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Published: October 22nd 2017
Geo: 40.6355, -73.7808
Big day, Peregrino Mass at noon! We had heard that the past two days the Cathedral was standing room only for the Pilgrim Mass, so we arrived around 10:30 and staked out seats and individually wandered and admired the church. It was probably 11:15 when we discovered a special roped off area for pilgrims with a credential, we jumped the rope and literally had a front row pew in front of the main altar!
We sat, we prayed and reminisced with fellow pilgrims. Before Mass started, the "Singing Nun" tried to teach us the responsorial song - all in Spanish, we just hummed along. She was very animated and at one point threw up her hands in disgust to show that we were terrible! As the grand organ played, a fifteen priests all in red and white vestments approached the main altar down the central aisle.
As Catholics, we could easily follow the Mass, but it was all in Spanish except for several of the prayers in Latin. For us, this was a little disappointing because the sermon and pilgrim blessing at the end of Mass must have been quite moving because many of the pilgrims around us were in
After the final blessing, the ceremony, that most of the 1,000 people in the church came to witness would begin. There is a giant silver botafumeiro (incense burner), weighing 175 lbs and when swung by eight men by a pulley system reaches speeds of 50mph. The ceremony lasted about three minutes and was pretty spectacular.
Following Mass, we had a tapas lunch with Jamie and Wade from Flagstaff. The rest of the afternoon was spent going to a laundromat, the train station to confirm our train to Madrid, shop for souvenirs, and get a bottle of cava (champagne) to celebrate the completion of our journey.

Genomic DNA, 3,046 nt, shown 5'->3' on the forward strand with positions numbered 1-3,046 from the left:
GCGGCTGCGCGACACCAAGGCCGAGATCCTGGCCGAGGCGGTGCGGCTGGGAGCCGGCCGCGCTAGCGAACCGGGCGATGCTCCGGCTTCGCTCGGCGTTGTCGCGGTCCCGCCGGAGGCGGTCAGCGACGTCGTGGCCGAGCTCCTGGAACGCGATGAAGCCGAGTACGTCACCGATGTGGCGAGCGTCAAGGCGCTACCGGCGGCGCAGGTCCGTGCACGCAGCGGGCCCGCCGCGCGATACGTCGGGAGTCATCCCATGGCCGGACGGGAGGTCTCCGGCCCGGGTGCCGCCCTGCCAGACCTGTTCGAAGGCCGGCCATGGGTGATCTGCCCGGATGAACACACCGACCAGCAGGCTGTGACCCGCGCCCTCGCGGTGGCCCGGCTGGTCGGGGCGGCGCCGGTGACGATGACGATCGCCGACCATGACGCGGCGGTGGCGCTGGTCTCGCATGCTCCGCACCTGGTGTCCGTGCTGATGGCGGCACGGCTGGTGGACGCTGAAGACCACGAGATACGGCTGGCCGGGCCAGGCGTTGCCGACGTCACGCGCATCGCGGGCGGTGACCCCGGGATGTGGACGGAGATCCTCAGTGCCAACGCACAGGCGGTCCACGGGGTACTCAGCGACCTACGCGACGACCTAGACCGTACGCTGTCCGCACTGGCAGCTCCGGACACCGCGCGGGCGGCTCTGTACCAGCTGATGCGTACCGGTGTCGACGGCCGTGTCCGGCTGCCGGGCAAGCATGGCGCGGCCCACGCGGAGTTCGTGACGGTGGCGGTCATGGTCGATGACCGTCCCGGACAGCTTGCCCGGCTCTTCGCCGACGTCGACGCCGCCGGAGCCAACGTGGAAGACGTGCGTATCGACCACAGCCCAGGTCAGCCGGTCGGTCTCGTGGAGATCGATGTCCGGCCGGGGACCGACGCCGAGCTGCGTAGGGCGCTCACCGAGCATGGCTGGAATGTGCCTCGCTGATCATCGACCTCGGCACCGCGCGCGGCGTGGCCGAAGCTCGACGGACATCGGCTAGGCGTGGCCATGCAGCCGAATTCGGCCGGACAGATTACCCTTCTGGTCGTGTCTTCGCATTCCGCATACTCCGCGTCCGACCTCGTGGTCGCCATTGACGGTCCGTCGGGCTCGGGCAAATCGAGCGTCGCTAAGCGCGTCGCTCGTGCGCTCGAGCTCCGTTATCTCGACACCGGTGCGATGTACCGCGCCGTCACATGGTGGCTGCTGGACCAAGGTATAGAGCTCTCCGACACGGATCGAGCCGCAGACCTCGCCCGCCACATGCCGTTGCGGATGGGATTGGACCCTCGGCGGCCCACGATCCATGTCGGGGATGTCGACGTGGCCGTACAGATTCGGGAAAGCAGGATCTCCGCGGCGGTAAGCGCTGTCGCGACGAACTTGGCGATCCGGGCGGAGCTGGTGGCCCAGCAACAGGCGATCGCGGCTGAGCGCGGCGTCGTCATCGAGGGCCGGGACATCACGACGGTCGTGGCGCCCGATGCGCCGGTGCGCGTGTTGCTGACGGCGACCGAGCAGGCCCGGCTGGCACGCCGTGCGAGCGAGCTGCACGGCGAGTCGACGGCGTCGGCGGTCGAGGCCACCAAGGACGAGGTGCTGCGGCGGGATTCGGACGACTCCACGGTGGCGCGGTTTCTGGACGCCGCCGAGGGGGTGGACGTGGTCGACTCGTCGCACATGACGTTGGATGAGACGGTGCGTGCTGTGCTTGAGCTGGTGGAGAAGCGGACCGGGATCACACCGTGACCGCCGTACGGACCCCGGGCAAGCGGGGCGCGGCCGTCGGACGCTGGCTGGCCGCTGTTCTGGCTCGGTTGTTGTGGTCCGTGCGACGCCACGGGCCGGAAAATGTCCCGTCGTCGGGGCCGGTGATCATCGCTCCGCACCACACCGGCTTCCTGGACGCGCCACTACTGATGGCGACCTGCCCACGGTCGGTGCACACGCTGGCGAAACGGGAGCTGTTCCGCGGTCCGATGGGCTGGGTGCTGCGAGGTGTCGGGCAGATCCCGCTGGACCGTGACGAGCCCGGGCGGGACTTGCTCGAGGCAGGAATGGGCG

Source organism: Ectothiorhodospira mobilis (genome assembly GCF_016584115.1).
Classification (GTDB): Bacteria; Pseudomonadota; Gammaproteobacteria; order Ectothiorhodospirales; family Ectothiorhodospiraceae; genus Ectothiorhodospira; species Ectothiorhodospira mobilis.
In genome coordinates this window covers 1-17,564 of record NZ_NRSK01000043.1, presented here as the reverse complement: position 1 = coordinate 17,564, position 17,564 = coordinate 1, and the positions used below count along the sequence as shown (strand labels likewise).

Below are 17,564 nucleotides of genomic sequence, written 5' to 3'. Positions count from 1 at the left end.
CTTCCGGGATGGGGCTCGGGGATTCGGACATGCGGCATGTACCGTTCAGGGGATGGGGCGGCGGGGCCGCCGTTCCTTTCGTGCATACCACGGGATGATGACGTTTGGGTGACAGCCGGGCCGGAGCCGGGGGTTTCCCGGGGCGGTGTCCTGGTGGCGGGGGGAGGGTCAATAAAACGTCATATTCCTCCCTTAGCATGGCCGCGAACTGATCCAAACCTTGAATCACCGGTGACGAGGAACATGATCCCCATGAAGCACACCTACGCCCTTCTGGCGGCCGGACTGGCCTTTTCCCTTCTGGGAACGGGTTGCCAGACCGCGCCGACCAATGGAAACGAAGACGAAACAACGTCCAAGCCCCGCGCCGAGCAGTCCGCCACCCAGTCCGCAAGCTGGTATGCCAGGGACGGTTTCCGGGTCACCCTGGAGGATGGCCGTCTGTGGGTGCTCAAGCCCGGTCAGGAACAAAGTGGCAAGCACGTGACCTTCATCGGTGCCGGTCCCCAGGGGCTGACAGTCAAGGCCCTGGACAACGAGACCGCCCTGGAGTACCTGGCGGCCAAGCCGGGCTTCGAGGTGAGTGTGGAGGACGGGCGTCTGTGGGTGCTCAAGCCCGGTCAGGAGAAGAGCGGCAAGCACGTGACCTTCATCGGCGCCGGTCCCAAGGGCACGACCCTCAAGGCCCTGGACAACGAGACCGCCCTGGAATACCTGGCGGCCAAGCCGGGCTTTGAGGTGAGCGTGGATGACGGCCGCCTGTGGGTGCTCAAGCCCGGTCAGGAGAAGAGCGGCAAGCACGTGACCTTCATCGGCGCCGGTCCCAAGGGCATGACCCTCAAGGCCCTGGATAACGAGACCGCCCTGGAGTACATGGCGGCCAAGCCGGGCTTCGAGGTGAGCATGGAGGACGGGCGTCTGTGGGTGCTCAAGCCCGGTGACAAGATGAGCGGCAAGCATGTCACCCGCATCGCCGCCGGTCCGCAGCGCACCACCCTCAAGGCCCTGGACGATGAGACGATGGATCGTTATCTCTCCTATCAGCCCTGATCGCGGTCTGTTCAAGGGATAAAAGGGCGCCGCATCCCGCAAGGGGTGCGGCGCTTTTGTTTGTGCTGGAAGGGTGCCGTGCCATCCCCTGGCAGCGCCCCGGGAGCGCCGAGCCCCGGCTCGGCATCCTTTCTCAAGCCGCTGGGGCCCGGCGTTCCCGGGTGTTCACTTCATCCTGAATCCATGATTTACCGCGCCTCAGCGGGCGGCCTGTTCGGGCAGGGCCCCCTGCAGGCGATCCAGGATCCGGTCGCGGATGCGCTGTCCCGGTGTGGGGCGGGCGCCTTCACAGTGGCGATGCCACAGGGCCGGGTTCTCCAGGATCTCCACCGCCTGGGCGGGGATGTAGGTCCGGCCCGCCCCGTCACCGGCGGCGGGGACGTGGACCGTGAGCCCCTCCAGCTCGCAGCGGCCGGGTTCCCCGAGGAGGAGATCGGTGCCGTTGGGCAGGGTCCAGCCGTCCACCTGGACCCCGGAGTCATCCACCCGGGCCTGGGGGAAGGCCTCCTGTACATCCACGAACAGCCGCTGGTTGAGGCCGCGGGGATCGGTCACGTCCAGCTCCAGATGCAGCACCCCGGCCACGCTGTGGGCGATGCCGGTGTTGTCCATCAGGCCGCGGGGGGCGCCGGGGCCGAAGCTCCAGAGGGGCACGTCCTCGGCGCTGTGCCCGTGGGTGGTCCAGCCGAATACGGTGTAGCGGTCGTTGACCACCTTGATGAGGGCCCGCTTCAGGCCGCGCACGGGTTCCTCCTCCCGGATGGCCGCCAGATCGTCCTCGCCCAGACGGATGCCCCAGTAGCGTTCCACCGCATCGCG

Throughout the day we would continue to bump into pilgrims we had met. Maybe the best encounter was with Lisa from Portland. We saw her with her pack just arriving in the Cathedral square. She was so excited, as we were the day before, to have completed her Camino.
These couple of days were so happy and so sad. We were laughing and visiting with friends, who we all knew, we would probably never see again! We all stood out from the non-pilgrim tourists, with our hiking pants and shoes. We were all now equal in
a way; those who did a thousand kilometers and those who only did a hundred, those who packed and those who "slacked", we had completed our Camino.
We had a late afternoon tapas, one was a skewer of grilled shrimp that was to die for. We then retreated to our two-star hotel penthouse, for cheese, chorizo, ham, crackers, olives and champagne.
About half way through our celebration, we saw messages from Amparo and Carlos that they wanted us to join them for dinner. We offered maybe coffee and dessert. Unfortunately for all of us, via email and Facebook messages (we could only communicate while we were in wifi), the logistics couldn't be worked out.
A bond had been created, and we wouldn't learn until the next day, how much Carlos wanted the four of us to get together one last time. Amparo related to us, that as they were looking for a restaurant, Carlos would look inside to see if we were there.
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